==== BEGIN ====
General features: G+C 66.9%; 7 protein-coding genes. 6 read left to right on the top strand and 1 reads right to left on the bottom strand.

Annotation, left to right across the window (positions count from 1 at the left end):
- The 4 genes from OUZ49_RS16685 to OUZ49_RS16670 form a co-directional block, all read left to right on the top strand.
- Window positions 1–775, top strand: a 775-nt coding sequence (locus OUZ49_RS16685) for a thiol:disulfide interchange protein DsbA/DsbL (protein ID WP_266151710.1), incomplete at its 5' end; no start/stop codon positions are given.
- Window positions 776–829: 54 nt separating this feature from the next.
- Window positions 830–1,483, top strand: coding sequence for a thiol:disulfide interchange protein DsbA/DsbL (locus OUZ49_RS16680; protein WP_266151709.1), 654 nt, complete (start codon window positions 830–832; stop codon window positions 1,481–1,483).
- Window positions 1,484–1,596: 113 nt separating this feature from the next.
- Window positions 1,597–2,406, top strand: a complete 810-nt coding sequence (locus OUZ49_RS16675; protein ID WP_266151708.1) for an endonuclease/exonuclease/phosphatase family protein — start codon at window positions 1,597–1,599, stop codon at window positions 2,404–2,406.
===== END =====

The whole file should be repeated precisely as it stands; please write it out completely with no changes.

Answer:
General features: G+C 66.9%; 7 protein-coding genes. 6 read left to right on the top strand and 1 reads right to left on the bottom strand.

Annotation, left to right across the window (positions count from 1 at the left end):
- The 4 genes from OUZ49_RS16685 to OUZ49_RS16670 form a co-directional block, all read left to right on the top strand.
- Window positions 1–775, top strand: a 775-nt coding sequence (locus OUZ49_RS16685) for a thiol:disulfide interchange protein DsbA/DsbL (protein ID WP_266151710.1), incomplete at its 5' end; no start/stop codon positions are given.
- Window positions 776–829: 54 nt separating this feature from the next.
- Window positions 830–1,483, top strand: coding sequence for a thiol:disulfide interchange protein DsbA/DsbL (locus OUZ49_RS16680; protein WP_266151709.1), 654 nt, complete (start codon window positions 830–832; stop codon window positions 1,481–1,483).
- Window positions 1,484–1,596: 113 nt separating this feature from the next.
- Window positions 1,597–2,406, top strand: a complete 810-nt coding sequence (locus OUZ49_RS16675; protein ID WP_266151708.1) for an endonuclease/exonuclease/phosphatase family protein — start codon at window positions 1,597–1,599, stop codon at window positions 2,404–2,406.